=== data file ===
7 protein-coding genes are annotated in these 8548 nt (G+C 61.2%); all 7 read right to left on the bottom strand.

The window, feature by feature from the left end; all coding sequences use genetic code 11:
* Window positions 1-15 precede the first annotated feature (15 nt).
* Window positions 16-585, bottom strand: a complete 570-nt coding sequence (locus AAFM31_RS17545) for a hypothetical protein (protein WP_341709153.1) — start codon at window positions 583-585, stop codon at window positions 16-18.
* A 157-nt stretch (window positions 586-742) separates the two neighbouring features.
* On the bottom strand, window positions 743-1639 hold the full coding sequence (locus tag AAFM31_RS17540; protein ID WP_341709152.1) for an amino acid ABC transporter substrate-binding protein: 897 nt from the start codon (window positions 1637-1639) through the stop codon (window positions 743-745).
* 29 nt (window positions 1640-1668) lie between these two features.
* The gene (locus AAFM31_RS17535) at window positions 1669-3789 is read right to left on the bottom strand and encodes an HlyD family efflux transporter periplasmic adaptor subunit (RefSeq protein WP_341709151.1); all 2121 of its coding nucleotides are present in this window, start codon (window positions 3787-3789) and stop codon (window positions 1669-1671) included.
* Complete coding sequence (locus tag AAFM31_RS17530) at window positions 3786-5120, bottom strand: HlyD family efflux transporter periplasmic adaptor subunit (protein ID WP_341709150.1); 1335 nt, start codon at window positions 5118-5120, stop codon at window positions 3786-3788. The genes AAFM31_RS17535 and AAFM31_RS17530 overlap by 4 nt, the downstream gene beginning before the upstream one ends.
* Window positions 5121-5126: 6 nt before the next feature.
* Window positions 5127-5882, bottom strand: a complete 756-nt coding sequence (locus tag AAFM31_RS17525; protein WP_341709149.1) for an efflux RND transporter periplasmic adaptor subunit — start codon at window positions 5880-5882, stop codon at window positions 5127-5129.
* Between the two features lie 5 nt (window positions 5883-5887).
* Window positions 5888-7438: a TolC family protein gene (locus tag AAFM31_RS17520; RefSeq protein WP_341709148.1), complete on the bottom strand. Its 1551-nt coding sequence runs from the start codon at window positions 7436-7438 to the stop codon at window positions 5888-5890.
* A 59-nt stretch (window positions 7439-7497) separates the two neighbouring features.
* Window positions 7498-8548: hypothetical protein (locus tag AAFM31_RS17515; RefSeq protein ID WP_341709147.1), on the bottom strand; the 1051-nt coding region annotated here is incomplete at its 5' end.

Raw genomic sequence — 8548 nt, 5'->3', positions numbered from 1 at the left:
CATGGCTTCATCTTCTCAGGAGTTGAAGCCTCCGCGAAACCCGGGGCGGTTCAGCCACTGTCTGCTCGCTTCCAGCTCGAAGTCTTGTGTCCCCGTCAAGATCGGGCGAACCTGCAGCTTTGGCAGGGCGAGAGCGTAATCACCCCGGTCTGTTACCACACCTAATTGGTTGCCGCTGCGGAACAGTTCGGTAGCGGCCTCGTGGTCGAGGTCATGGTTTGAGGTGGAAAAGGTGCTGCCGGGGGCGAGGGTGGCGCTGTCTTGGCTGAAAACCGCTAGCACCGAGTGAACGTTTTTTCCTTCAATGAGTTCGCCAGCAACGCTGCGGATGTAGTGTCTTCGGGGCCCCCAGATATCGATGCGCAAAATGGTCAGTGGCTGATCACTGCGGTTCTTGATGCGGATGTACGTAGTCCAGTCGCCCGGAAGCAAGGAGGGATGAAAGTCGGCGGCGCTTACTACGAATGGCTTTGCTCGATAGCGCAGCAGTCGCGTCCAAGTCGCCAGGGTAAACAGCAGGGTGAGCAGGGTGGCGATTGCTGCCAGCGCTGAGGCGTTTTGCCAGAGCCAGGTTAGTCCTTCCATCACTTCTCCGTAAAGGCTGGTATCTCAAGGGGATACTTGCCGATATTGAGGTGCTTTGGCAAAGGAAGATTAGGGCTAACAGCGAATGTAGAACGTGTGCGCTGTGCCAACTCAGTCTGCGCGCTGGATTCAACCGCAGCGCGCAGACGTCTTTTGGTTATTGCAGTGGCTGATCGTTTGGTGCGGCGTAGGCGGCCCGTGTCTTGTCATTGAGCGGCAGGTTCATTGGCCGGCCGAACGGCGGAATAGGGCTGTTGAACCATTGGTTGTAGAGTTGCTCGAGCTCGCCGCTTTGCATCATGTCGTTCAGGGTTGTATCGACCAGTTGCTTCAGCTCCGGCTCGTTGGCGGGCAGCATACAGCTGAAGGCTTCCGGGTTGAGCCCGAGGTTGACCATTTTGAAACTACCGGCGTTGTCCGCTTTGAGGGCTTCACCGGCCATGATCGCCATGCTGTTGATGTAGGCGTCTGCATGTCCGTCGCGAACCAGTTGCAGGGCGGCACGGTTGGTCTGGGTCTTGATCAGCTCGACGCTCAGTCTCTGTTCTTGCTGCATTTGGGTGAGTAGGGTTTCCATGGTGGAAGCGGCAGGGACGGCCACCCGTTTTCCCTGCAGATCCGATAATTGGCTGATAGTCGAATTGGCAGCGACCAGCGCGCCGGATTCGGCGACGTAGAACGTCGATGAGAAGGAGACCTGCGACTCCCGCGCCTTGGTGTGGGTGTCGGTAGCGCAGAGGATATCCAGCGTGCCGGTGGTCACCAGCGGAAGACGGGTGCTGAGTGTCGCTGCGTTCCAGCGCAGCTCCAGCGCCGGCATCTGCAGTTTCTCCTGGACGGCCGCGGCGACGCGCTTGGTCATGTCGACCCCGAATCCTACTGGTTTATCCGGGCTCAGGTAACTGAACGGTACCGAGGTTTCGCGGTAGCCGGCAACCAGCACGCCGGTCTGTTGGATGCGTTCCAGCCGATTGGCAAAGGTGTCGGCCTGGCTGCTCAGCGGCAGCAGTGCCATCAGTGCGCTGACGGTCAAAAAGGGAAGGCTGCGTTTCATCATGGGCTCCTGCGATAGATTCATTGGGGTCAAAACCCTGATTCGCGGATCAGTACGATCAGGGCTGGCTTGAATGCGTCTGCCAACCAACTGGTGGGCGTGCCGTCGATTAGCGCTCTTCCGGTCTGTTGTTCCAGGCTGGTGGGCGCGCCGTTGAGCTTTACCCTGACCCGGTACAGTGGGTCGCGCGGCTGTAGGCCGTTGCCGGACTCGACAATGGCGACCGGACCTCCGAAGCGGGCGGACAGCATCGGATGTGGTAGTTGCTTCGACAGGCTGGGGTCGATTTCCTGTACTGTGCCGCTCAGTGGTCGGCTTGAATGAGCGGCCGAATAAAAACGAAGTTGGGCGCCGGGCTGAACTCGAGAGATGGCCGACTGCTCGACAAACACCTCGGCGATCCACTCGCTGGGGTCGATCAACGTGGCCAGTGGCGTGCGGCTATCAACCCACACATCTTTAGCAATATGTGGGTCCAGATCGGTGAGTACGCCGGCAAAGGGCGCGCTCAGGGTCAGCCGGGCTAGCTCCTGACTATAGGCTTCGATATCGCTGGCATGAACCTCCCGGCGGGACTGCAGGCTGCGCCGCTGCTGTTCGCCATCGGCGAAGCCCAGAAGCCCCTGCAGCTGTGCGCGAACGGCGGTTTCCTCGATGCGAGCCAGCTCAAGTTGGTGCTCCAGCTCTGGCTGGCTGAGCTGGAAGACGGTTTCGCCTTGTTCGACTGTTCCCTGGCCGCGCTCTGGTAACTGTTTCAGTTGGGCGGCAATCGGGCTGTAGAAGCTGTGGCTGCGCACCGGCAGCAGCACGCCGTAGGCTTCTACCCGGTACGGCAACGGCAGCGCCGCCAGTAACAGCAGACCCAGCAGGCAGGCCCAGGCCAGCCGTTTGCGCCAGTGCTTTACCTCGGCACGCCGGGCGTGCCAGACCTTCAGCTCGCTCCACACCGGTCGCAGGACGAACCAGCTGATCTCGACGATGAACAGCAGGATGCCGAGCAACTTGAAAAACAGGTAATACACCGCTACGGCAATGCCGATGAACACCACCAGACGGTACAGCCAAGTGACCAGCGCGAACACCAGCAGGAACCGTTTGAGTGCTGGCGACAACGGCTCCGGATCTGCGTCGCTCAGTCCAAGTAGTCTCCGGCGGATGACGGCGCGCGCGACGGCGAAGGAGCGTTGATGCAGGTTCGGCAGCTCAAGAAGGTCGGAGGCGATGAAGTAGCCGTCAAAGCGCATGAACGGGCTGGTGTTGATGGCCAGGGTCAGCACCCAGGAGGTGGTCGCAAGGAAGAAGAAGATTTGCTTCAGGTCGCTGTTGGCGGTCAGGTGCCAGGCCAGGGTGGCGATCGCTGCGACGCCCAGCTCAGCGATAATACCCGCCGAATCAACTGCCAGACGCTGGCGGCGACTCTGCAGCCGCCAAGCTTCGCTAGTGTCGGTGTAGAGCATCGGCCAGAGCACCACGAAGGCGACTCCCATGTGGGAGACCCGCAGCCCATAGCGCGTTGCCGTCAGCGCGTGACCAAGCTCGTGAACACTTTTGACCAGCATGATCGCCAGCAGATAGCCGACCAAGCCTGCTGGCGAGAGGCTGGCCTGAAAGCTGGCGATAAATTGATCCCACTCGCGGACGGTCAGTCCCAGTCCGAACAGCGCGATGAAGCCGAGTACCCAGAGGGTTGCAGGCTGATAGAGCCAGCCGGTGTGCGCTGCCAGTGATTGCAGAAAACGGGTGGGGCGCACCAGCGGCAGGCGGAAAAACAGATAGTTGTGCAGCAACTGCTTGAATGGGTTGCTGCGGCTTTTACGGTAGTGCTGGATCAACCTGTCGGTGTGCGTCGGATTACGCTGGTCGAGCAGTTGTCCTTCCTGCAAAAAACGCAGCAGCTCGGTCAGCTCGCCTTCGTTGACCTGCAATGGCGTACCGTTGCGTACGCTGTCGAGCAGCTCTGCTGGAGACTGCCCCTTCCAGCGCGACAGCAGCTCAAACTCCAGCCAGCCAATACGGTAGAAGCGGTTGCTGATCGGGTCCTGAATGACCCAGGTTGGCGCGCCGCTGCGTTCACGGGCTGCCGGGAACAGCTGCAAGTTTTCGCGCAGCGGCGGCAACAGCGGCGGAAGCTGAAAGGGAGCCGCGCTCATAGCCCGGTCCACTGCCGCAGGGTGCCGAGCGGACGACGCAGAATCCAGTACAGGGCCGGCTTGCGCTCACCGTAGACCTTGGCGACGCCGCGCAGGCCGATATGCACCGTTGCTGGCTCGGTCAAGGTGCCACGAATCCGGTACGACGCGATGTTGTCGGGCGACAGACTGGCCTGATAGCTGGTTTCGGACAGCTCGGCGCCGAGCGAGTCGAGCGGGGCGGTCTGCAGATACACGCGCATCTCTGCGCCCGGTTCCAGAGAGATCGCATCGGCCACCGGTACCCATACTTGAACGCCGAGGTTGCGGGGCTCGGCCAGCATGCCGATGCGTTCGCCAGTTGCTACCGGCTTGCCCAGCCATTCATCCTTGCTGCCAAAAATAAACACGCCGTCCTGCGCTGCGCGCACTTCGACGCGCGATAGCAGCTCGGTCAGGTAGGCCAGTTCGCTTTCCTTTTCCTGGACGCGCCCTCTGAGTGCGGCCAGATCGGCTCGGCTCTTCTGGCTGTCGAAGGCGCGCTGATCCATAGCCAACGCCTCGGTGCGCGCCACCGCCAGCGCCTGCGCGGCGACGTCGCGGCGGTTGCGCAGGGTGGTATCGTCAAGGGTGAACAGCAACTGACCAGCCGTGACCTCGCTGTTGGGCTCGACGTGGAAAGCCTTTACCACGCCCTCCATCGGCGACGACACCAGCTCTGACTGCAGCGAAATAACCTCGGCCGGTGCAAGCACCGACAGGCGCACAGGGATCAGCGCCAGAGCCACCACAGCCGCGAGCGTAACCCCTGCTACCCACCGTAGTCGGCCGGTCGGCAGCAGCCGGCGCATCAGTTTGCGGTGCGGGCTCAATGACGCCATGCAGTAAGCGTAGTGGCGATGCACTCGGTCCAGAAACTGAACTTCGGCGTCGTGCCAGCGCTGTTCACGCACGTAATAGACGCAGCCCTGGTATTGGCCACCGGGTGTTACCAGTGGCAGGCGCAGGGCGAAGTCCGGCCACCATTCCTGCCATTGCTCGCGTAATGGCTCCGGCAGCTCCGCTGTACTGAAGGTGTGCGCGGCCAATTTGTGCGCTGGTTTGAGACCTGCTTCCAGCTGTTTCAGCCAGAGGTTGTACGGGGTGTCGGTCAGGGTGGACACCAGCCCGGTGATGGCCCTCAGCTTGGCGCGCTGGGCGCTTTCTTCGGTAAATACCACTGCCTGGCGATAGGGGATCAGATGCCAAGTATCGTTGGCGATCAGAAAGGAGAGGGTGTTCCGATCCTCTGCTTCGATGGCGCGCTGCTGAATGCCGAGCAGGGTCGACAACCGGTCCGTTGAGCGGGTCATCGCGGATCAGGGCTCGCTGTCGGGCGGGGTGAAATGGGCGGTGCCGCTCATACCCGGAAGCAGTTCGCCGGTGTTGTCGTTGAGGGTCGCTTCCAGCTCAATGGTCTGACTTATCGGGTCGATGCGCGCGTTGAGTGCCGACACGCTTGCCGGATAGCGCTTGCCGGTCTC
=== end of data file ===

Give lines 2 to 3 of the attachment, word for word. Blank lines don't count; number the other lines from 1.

The window, feature by feature from the left end; all coding sequences use genetic code 11:
* Window positions 1-15 precede the first annotated feature (15 nt).